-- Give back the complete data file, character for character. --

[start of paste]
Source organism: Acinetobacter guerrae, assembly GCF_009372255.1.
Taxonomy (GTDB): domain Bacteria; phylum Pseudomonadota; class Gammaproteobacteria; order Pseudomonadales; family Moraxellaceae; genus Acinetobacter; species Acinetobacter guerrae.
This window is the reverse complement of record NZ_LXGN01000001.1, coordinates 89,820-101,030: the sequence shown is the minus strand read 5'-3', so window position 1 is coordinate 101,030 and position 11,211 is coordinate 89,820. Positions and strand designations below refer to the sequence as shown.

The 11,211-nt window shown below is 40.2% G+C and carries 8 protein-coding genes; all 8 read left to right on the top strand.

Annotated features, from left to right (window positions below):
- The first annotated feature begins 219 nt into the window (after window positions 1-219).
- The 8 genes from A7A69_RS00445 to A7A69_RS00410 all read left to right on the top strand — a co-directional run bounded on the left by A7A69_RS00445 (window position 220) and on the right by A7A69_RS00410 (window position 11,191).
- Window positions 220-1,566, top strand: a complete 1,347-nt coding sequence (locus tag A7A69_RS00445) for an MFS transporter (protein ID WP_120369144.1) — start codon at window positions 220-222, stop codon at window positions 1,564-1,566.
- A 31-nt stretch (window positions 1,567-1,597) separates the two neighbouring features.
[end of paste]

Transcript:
Source organism: Acinetobacter guerrae, assembly GCF_009372255.1.
Taxonomy (GTDB): domain Bacteria; phylum Pseudomonadota; class Gammaproteobacteria; order Pseudomonadales; family Moraxellaceae; genus Acinetobacter; species Acinetobacter guerrae.
This window is the reverse complement of record NZ_LXGN01000001.1, coordinates 89,820-101,030: the sequence shown is the minus strand read 5'-3', so window position 1 is coordinate 101,030 and position 11,211 is coordinate 89,820. Positions and strand designations below refer to the sequence as shown.

The 11,211-nt window shown below is 40.2% G+C and carries 8 protein-coding genes; all 8 read left to right on the top strand.

Annotated features, from left to right (window positions below):
- The first annotated feature begins 219 nt into the window (after window positions 1-219).
- The 8 genes from A7A69_RS00445 to A7A69_RS00410 all read left to right on the top strand — a co-directional run bounded on the left by A7A69_RS00445 (window position 220) and on the right by A7A69_RS00410 (window position 11,191).
- Window positions 220-1,566, top strand: a complete 1,347-nt coding sequence (locus tag A7A69_RS00445) for an MFS transporter (protein ID WP_120369144.1) — start codon at window positions 220-222, stop codon at window positions 1,564-1,566.
- A 31-nt stretch (window positions 1,567-1,597) separates the two neighbouring features.